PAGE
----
Breastfeeding is one of the most effective ways to ensure child health and survival. However, contrary to WHO recommendations, fewer than half of infants under 6 months old are exclusively breastfed. Breastmilk is the ideal food for infants. It is safe, clean and contains antibodies which help protect against many common childhood illnesses. Breastmilk provides all the energy and nutrients that the infant needs for the first months of life, and it continues to provide up to half or more of a child’s nutritional needs during the second half of the first year, and up to one third during the second year of life. Breastfed children perform better on intelligence tests, are less likely to be overweight or obese and less prone to diabetes later in life. Women who breastfeed also have a reduced risk of breast and ovarian cancers.
WHO and UNICEF recommend that children initiate breastfeeding within the first hour of birth and be exclusively breastfed for the first 6 months of life – meaning no other foods or liquids are provided, including water. (World Health Organisation, 2023).
The UK has some of the lowest breastfeeding rates globally. Women that are least likely to breastfeed are young, white, leave school early and are from lower socio economic groups.Source: Unicef/PHE Commissioning Infant Feeding Services ToolkitSource: Unicef/PHE Commissioning Infant Feeding Services Toolkit
Totally breastfed is defined as infants who are exclusively receiving breast milk - that is, they are not receiving formula milk, any other liquids or food. Partially breastfed is defined as infants who are currently receiving breast milk and who are also receiving formula milk or any other liquids or food. Not at all breastfed is defined as infants who are not currently receiving any breast milk.
Across Oldham in 2020/21, 58.7% of babies were breastfed within their first 48 hours of life. By the age of 6-8 weeks, this figure had dropped to 41%. Latest data from 2021/22 reveals an Oldham breastfeeding rate for babies aged 6-8 weeks of 39.7%. This falls short of the England rate of 49.2%. The rate in Oldham has remained below the national average throughout the entire data period shown in figure 1.
Complete regional and Greater Manchester level data is not available for comparative purposes due to data quality issues. Within Greater Manchester rates are available for Stockport, Manchester, Oldham, Tameside and Wigan. These rates have been presented in figure 2. Of the Local Authorities with available data in Greater Manchester, Oldham ranks third highest for breastfeeding at 6-8 weeks.Figure 1: Breastfeeding prevalence at 6-8 weeks trendSource: OHID's (formerly PHE) interim reporting of health visitor metricsFigure 2: Breastfeeding prevalence at 6-8 weeks across Greater ManchesterSource: OHID's (formerly PHE) interim reporting of health visitor metrics
Further Information & ResourcesWHO Breastfeeding Guidelines and Information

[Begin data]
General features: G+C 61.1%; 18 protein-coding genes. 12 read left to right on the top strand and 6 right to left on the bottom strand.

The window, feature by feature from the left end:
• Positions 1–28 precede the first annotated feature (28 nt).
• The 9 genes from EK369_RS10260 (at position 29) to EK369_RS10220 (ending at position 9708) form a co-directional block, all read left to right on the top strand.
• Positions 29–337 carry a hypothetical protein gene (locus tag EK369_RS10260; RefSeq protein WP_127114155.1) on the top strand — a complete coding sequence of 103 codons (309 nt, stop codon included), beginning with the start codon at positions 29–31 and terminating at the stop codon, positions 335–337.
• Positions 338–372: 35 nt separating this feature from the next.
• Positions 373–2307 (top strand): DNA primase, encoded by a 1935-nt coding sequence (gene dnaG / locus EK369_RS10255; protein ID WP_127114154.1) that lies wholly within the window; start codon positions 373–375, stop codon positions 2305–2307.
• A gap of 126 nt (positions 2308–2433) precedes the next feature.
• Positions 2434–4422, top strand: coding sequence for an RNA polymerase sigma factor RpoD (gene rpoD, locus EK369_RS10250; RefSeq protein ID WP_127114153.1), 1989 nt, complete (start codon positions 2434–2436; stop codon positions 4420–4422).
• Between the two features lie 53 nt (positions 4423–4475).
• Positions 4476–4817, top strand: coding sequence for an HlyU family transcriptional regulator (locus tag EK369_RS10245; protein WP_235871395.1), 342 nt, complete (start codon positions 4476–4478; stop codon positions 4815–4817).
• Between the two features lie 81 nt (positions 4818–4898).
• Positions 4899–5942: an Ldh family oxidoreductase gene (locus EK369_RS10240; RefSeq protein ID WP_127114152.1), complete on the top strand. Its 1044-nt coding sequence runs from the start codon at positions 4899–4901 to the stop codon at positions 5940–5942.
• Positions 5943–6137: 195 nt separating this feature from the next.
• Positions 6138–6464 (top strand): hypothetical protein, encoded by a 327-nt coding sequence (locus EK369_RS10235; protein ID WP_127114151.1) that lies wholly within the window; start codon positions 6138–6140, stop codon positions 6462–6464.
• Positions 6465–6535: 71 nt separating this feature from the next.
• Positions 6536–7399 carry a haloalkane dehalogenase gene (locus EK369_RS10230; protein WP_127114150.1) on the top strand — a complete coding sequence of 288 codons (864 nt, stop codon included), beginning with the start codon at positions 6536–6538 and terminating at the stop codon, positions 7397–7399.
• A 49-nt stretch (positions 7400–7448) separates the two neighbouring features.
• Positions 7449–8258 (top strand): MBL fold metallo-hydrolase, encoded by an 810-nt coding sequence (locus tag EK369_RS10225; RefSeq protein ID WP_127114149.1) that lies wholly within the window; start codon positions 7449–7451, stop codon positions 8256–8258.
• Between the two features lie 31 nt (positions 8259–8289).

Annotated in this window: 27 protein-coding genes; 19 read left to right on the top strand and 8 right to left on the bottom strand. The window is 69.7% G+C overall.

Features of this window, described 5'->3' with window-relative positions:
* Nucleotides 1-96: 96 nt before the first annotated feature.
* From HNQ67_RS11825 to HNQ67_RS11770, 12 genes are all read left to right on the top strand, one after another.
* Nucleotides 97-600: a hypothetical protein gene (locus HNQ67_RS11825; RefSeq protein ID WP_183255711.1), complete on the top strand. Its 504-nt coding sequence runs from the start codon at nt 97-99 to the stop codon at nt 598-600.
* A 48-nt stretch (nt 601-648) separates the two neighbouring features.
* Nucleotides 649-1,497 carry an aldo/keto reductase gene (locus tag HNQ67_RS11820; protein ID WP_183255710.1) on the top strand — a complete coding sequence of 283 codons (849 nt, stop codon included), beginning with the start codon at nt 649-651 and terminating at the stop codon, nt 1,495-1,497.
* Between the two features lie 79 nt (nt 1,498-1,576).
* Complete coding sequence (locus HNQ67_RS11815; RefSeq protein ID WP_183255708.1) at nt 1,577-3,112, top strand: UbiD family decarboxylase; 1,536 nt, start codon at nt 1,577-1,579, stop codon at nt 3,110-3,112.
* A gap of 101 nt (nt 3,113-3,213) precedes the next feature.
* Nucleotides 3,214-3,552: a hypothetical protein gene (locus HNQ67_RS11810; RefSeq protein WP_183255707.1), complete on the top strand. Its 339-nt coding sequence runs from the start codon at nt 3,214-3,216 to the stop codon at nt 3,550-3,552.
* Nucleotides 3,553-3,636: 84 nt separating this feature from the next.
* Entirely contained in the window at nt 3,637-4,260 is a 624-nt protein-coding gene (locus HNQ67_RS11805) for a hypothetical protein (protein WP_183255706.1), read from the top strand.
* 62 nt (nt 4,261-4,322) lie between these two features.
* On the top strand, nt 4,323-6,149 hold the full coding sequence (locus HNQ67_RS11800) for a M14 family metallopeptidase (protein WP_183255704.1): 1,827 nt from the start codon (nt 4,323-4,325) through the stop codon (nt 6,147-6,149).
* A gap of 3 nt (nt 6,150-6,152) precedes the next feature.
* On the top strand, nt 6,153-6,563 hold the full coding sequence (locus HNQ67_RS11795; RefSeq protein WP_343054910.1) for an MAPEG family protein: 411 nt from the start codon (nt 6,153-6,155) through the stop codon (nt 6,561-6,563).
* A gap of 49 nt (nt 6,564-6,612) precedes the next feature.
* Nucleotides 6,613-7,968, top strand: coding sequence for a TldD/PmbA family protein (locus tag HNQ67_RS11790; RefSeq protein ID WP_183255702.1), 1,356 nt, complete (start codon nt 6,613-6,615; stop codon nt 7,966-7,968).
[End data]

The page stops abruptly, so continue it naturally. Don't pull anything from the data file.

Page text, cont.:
WHO actively promotes breastfeeding as the best source of nourishment for infants and young children, and is working to increase the rate of exclusive breastfeeding for the first 6 months up to at least 50% by 2025. WHO and UNICEF created the Global Breastfeeding Collective to rally political, legal, financial, and public support for breastfeeding. The Collective brings together implementers and donors from governments, philanthropies, international organizations, and civil society. WHO’s Network for Global Monitoring and Support for Implementation of the International Code of Marketing of Breast-milk Substitutes, also known as NetCode, works to ensure that breast-milk substitutes are not marketed inappropriately. Additionally, WHO provides training courses for health workers to provide skilled support to breastfeeding mothers, help them overcome problems, and monitor the growth of children.Global Breastfeeding Scorecard 2022
The Global Breastfeeding Scorecard examines national performance on key indicators of the seven policy priorities identified by the Global Breastfeeding Collective. The 2022 Scorecard documents progress and challenges in improving infant and young child feeding (IYCF) against these priorities.National Infant Feeding Network
Supported by UNICEF UK, the network shares and promotes evidence-based practice around infant feeding and very early childhood development to deliver optimum health and wellbeing outcomes for mothers and babies and their families.Commissioning Infant Feeding Services Toolkit
Commissioning Infant Feeding Services: A toolkit for Local Authorities provides guidance to help local commissioners protect, promote and support breastfeeding. The document was jointly authored by Public Health England and Unicef.OHID Breastfeeding Quarterly Statistics
Published statistics on breastfeeding, including prevalence at 6 to 8 weeks after birth.OHID's Child and Maternal Health Profiles
For further data on breastfeeding